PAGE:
I wasn’t expecting her joy to make me question mine.
Part of my job as a youth pastor has been to rally parents to embrace the development and growing independence of their children. Especially as they enter middle school. I remind them of how important it is to widen the adult circle for their kids. It’s not always been easy for them to hear or believe, and now I’m starting to understand why.
I empathize with parents and guess that it might feel weird to see another adult invested in their children, and even more weird to give away some of their moments to SOMEONE ELSE.
I really have been guessing all of these years. Because I didn’t totally get it for myself.
My second grader had this conversation with me as we were walking into church this weekend:
Kirra: “Mom, I can’t wait until I’m in middle school.”
Me: “That’s awesome Kirra, I know that will be an exciting time for you.”
Kirra: “Don’t you want to know why I can’t wait for middle school?”
Me: “Of course I want to know, why?”
Kirra: “Olivia! I can’t wait to get to know Olivia!”
That’s when I learned the gravity of what I had been asking parents to do all of these years, to imagine their influence to be bigger than their house.
Olivia is our church’s new middle school pastor and my daughter is looking forward to knowing her someday.
Because of what I have learned from the parents who I have walked with, I know that this is the one thing that could hurt my child—letting my right as a parent get in the way of her discovering a world bigger than our house.
Olivia is someone that she can’t wait to get to know.
She is safe and understanding.
She is loving.
She will show up.
She will have fun with her.
She will hold her when she cries.
She will give her advice.
She will teach her about truth.
She will help her ask questions and give her ideas.
Knowing this doesn’t make thinking about her relationship with Olivia, or any other adult, any easier.
I have to be okay with the truth that there are going to be, and there needs to be, people in my daughter’s life that she trusts and talks to. There are going to be people in her life that can influence her decisions.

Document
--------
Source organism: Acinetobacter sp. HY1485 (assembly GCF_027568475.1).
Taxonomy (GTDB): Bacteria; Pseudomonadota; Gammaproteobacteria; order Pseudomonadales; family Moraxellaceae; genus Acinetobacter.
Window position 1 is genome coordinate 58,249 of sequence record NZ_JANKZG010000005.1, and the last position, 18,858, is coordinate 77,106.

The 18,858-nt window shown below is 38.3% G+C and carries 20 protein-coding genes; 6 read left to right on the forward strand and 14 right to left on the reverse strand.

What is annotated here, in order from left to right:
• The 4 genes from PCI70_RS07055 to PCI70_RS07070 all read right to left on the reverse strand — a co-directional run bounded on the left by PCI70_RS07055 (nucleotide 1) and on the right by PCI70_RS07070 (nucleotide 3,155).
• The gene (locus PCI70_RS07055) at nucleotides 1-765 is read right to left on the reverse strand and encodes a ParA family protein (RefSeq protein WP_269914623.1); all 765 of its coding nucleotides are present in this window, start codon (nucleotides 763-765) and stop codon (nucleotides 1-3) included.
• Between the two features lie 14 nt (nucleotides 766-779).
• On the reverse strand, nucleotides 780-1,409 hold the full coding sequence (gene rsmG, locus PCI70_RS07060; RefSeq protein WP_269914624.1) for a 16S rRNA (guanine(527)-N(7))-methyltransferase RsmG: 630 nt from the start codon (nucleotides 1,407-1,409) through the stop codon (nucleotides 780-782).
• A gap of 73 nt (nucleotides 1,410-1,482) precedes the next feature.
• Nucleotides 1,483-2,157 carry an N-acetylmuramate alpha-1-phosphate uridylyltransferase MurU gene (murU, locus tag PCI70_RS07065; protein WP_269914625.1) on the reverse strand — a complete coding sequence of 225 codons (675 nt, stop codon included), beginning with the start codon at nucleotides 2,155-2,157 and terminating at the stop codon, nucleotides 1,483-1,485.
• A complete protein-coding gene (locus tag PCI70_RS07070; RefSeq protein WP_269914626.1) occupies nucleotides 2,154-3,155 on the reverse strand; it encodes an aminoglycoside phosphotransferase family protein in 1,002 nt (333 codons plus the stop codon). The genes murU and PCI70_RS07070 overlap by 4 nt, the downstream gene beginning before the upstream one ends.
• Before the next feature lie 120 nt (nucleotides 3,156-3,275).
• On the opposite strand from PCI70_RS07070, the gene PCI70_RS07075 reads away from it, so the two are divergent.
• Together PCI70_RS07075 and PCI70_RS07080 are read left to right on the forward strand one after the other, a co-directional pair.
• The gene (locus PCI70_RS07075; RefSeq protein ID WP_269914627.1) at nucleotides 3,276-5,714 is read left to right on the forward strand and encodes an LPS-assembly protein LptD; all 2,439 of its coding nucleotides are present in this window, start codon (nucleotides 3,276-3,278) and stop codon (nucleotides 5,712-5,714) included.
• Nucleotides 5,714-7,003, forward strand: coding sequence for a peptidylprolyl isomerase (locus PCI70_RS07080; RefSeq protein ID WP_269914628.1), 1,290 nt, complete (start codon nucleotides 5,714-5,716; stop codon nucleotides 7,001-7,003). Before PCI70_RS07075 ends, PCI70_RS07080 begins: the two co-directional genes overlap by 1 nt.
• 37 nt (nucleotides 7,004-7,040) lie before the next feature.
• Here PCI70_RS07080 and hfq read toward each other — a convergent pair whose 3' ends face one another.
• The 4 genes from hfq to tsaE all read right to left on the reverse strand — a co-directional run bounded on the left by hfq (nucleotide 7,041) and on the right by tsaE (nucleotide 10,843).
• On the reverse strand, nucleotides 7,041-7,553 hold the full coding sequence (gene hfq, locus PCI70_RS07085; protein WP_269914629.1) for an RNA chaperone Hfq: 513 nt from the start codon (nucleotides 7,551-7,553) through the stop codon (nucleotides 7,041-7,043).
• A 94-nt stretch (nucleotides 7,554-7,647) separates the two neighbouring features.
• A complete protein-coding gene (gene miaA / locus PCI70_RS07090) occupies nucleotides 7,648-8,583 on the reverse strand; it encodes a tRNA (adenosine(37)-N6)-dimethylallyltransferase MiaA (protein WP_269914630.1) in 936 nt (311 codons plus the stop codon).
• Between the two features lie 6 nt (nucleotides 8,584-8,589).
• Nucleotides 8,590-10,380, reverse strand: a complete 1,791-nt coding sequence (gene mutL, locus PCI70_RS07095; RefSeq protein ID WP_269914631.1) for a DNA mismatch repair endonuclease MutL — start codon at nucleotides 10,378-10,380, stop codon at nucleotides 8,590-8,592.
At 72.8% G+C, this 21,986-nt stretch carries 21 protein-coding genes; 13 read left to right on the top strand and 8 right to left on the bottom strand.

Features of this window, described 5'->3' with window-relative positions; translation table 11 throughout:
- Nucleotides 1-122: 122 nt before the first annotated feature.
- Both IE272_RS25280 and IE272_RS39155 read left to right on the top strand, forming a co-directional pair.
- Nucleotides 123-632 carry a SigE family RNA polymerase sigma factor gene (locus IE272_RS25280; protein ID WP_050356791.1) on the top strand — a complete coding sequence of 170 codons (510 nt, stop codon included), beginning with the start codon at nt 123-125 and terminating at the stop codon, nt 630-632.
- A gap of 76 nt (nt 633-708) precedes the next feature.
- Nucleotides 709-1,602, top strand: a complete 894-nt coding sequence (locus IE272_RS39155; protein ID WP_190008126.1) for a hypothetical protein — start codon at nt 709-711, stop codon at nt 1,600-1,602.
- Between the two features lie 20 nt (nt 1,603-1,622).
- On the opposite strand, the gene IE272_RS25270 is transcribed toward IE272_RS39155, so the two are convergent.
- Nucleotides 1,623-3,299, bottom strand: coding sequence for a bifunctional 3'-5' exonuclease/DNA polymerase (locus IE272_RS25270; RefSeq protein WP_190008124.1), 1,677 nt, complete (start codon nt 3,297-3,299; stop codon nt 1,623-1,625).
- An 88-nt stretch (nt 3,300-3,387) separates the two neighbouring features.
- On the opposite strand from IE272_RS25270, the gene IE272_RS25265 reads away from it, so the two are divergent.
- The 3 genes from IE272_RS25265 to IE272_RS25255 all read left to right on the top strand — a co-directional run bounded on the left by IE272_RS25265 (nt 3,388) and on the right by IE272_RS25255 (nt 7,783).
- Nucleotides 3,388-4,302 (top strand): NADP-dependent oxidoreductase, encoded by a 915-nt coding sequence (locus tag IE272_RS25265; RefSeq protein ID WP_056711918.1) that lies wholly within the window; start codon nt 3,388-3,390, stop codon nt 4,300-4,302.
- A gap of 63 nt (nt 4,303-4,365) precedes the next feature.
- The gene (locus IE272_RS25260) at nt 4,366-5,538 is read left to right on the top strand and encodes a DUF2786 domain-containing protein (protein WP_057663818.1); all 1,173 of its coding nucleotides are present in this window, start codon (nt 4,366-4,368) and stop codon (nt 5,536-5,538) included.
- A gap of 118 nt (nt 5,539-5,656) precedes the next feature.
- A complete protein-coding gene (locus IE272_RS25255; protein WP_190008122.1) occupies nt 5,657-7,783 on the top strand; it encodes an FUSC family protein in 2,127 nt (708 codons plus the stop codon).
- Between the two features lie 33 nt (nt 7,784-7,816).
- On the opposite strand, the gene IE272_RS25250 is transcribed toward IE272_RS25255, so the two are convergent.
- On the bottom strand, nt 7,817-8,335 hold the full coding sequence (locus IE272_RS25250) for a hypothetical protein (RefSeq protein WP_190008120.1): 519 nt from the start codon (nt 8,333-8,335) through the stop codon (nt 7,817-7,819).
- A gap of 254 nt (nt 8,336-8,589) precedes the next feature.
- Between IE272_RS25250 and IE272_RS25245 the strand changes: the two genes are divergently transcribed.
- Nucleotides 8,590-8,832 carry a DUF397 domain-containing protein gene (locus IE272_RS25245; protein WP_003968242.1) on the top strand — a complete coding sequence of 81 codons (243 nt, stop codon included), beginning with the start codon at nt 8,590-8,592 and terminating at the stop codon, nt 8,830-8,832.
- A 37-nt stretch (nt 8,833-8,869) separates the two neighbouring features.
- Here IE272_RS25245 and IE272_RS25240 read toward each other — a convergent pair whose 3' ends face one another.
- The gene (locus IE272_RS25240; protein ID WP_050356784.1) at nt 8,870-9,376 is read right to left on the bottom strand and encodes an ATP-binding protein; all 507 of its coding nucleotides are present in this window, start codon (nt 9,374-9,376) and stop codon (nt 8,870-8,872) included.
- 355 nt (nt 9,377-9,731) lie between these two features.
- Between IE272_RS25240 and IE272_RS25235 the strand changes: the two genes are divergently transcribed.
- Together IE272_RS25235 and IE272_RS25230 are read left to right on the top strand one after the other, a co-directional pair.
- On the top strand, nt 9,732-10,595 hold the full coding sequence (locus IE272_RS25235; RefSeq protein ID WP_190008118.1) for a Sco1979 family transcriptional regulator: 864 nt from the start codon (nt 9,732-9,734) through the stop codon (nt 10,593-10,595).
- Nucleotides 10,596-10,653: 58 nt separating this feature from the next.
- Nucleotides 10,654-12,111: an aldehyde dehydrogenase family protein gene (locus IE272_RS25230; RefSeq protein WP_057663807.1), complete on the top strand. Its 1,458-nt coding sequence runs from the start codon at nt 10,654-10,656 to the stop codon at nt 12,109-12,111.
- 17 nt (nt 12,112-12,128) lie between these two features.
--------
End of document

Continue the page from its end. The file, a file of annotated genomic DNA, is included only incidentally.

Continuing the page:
So, here it is. The advice I give to parents. The advice I also need to hear:
1) Talk to the person you hope will influence your kid.
That person needs to know that your kid looks up to them and is influenced by them. Express your hopes that he or she will be someone your kid can confide in and that will build a relationship with them. Talking to the people that your kids will be talking to is really important and helps establish a mutual level of trust.
2) Understand the value of multiple influences.
A small group leader, a coach, a youth leader, a relative, a counselor, a teacher . . . They all have different levels of engagement with your kid. But if you choose them well, they’ll be saying the same things you are saying, but they might actually be heard. They will give your kid a safe place to wrestle with things that you as a parent might freak out over. They will be someone your kid can look up to, have fun with, and help them navigate through difficult times.
3) Trust your parent intuition.
It doesn’t happen often, but there have been adults in our youth ministry we thought would be great, and they turned out not to be. As a parent, you have a whole lot of time and experience with your kid that gives you better judgment than anyone else. Trust and make sure that you’re looking out for your child’s well-being and not giving in to your own feelings of insecurity.
4) Make a list of people.
One person isn’t enough, and one person shouldn’t feel the burden of meeting everyone’s needs. We all have different gifts. God made your kid unique, so look for people with gifts that will light your kid up and challenge them, too.
So, make a list, pray over the names and begin talking to the people that you hope will be a part of your child’s wider circle of influence and care.
We’re having a get together at our house this month. Guess who is invited? People we want to help us parent, love, guide, and fight for our kids.
What can you do this month with the few you hope will help you lead your kids?
Get to know them, trust them, and bravely show your kids that there’s a wider circle of people around them that is bigger than the people in your house, but who are hopefully sometimes sitting in your backyard and at your table.
(This was a repost from October 20, 2014)